The borders on the eastern and western sides were overgrown by laurel bushes but most of these have recently been cut back. The upper levels have trees and undergrowth to varying degrees.

Except for the area by the chapel, the ground is steep. Paths lead lead up to higher, level ground and then further up to a terrace where there are few memorials. Some of the graves in the upper section of the Anglican area are on a steep bank and are not readily accessible. There are two gaps in the southern wall that lead into St Mary’s Churchyard. Formerly these had gates and the remains of one of these is in the undergrowth. The northern section by the chapel is covered by large laurel bushes and access to this area is difficult.

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Layout of Smallcombe Vale Cemetery

The first burial occurred on 22 Feb 1861 and was in the non-conformist section, the officiating minister being Octavius Winslow, minister of Kensington Chapel, Bath. There were only three burials during 1861, all in the nonconformist section. The first burial in the Anglican section occurred on 23 Mar 1862 and was for a child aged 4. The second burial in this section was on 14 Jul 1864 and was for a stillborn child. It wasn’t until 1870 that the numbers of burials per year exceeded 20 and that the usage of the Anglican section became significant.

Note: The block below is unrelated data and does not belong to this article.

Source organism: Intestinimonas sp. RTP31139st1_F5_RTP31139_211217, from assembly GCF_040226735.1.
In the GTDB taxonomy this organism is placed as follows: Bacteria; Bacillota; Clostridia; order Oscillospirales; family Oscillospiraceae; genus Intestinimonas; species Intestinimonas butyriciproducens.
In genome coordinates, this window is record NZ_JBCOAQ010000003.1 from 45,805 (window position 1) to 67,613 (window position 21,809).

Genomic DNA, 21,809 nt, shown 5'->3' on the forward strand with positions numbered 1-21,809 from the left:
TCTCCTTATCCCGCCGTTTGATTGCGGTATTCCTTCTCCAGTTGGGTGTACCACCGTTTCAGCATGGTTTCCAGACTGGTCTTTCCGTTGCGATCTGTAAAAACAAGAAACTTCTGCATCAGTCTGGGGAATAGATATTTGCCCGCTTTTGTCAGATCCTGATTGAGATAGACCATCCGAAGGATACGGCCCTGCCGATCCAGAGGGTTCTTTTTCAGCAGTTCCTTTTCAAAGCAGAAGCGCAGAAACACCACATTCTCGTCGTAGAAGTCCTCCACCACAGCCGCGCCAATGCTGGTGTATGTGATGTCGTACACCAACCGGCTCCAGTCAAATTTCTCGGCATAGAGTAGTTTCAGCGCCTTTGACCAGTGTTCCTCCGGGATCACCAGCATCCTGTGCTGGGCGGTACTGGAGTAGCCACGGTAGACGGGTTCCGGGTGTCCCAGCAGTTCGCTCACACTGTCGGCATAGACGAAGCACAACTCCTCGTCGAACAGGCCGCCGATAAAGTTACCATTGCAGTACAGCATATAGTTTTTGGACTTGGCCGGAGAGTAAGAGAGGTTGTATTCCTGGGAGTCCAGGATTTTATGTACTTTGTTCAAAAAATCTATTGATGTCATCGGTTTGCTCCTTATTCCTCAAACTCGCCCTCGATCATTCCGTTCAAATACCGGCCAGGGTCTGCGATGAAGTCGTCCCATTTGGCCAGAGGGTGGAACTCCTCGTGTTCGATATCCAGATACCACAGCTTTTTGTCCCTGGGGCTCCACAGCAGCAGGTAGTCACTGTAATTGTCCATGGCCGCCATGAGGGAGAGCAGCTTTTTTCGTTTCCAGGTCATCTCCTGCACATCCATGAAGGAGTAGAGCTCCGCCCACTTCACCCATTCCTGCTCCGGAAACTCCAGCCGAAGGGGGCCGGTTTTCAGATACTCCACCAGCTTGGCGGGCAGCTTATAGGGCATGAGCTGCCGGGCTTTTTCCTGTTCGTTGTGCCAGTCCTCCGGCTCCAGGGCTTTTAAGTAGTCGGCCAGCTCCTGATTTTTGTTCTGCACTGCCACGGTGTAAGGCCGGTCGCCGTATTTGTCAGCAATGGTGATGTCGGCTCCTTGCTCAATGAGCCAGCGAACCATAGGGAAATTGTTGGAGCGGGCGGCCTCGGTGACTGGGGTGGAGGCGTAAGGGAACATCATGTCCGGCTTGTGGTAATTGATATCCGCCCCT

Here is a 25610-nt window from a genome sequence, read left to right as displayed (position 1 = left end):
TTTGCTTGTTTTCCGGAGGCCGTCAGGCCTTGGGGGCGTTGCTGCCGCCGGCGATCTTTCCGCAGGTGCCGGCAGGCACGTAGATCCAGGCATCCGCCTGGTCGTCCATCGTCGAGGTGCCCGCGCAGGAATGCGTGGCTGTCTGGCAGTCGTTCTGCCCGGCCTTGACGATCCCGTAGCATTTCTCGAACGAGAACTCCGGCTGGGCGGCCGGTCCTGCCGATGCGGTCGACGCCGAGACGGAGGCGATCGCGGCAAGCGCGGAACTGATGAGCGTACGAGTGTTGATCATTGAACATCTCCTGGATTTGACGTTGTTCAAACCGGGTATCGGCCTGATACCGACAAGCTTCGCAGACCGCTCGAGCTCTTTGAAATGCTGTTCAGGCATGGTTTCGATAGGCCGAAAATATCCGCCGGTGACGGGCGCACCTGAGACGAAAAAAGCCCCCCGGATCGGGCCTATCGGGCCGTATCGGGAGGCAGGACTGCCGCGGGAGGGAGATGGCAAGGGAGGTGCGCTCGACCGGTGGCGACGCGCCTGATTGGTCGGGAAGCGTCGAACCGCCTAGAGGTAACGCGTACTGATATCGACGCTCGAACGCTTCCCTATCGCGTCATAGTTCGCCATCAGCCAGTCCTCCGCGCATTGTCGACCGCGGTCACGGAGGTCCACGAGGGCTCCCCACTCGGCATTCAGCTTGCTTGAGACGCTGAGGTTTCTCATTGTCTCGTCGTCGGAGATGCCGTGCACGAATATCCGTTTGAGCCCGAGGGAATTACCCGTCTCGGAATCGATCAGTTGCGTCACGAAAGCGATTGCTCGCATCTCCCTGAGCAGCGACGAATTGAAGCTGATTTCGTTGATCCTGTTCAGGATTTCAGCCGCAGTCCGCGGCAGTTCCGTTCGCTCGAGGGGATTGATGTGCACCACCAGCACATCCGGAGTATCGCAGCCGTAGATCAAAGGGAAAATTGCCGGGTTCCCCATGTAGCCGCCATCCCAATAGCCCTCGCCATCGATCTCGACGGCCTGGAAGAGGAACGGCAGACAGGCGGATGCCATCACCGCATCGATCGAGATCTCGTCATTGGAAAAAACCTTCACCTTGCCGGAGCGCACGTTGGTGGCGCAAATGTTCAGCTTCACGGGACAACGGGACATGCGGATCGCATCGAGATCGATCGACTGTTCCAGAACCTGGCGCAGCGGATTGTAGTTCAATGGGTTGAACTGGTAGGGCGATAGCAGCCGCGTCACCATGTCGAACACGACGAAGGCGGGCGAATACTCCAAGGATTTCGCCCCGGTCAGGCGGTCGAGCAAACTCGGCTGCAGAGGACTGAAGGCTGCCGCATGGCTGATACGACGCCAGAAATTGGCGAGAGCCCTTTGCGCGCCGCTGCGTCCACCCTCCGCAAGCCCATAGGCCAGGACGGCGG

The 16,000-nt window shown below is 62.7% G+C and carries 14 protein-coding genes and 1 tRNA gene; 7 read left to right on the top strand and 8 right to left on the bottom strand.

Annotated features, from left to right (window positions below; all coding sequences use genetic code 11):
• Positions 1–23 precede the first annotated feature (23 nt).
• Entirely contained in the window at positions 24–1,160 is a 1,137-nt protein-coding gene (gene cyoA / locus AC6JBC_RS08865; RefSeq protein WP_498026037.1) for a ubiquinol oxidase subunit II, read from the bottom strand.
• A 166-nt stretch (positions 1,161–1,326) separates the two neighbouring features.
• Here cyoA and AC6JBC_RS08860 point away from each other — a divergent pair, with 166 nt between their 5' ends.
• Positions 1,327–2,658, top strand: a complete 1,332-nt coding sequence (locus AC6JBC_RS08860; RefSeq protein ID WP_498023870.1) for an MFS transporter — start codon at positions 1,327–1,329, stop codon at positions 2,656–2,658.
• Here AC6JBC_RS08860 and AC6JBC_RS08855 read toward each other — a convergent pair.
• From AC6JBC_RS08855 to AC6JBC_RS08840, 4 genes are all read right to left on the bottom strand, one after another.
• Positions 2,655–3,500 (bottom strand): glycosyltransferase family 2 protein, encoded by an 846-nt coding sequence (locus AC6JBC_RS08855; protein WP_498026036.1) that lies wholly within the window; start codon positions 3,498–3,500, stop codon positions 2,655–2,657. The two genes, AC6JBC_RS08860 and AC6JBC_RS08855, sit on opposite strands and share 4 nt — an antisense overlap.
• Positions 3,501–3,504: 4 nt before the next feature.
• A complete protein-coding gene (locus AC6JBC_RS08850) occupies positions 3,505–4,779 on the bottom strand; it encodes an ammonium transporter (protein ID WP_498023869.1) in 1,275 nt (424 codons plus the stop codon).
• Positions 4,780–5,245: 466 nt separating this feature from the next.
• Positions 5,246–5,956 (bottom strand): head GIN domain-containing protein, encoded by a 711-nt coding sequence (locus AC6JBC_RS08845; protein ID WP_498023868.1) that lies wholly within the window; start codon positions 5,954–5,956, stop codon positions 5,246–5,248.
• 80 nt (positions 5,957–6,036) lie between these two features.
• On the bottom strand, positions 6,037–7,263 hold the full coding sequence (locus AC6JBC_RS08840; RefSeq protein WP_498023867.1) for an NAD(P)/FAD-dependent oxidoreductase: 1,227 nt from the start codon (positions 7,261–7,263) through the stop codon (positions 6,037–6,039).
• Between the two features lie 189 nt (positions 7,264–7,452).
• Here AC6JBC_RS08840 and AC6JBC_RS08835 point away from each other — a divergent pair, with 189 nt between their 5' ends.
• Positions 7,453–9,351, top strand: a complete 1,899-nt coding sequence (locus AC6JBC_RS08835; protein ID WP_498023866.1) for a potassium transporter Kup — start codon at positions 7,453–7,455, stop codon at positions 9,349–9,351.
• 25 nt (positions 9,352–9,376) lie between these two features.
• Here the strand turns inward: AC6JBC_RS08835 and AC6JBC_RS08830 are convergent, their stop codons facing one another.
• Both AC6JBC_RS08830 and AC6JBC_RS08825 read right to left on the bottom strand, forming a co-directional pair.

The denominations or groups that used the nonconformist section of the graveyard were: Baptist, Congregational, City Missionary, Calvinist, Methodist, Moravian, Protestant Church of England, Presbyterian, Plymouth Brethren, Salvation Army, Swedenborgian and Unitarian.

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Burials by year 1861-1874

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Denominations of officiating ministers for the nonconformist section

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Number of burials per year


Notable Graves


Henry Hanson Schubart (1903-1968)

From a German merchant’s family he worked in the USA as a picture dealer before becoming a picture restorer in London and then Director of the Bristol Art Gallery. He is buried with his two sisters.


Thomas Henry Thornton (1832-1913)

A judge and member of the legislature in Punjab.


Frank William Goodridge (1831-1864)

Architect and son of Henry Edmund Goodridge (1797-1864), architect.


Kinard Baghot de la Bere (1837-1932)

An engineer who studied under Brunel. He worked on projects in South America and Ireland before pursuing a career in agriculture. He wrote various books on agricultural topics.


Edward Hancock (1798-1863)

Wine & spirit merchant. Elected Councillor for St James parish from the introduction of the Municipal Act in 1835 which allowed ratepayers to vote. Alderman.



Smallcombe Vale Cemetery – Memorial Inscriptions. The Bathwick Local History Society (2011). Includes name and location indexes for all buried in the cemetery with photographs of each memorial with transcriptions of the inscriptions . [Bath Record Office, Bath Central Library]